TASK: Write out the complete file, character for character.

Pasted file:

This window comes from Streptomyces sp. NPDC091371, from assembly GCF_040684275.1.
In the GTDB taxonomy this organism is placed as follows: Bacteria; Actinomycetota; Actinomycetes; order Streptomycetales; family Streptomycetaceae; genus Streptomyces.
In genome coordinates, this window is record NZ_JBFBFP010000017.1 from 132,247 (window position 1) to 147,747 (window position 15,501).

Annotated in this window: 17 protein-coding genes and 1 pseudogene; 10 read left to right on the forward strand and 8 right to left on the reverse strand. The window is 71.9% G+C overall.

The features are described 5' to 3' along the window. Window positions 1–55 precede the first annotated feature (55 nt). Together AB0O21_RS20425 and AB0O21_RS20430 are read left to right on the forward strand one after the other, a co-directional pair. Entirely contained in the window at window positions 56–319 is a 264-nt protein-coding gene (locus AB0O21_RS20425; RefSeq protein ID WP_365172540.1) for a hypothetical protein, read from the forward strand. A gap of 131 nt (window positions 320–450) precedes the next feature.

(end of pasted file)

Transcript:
This window comes from Streptomyces sp. NPDC091371, from assembly GCF_040684275.1.
In the GTDB taxonomy this organism is placed as follows: Bacteria; Actinomycetota; Actinomycetes; order Streptomycetales; family Streptomycetaceae; genus Streptomyces.
In genome coordinates, this window is record NZ_JBFBFP010000017.1 from 132,247 (window position 1) to 147,747 (window position 15,501).

Annotated in this window: 17 protein-coding genes and 1 pseudogene; 10 read left to right on the forward strand and 8 right to left on the reverse strand. The window is 71.9% G+C overall.

The features are described 5' to 3' along the window. Window positions 1–55 precede the first annotated feature (55 nt). Together AB0O21_RS20425 and AB0O21_RS20430 are read left to right on the forward strand one after the other, a co-directional pair. Entirely contained in the window at window positions 56–319 is a 264-nt protein-coding gene (locus AB0O21_RS20425; RefSeq protein ID WP_365172540.1) for a hypothetical protein, read from the forward strand. A gap of 131 nt (window positions 320–450) precedes the next feature.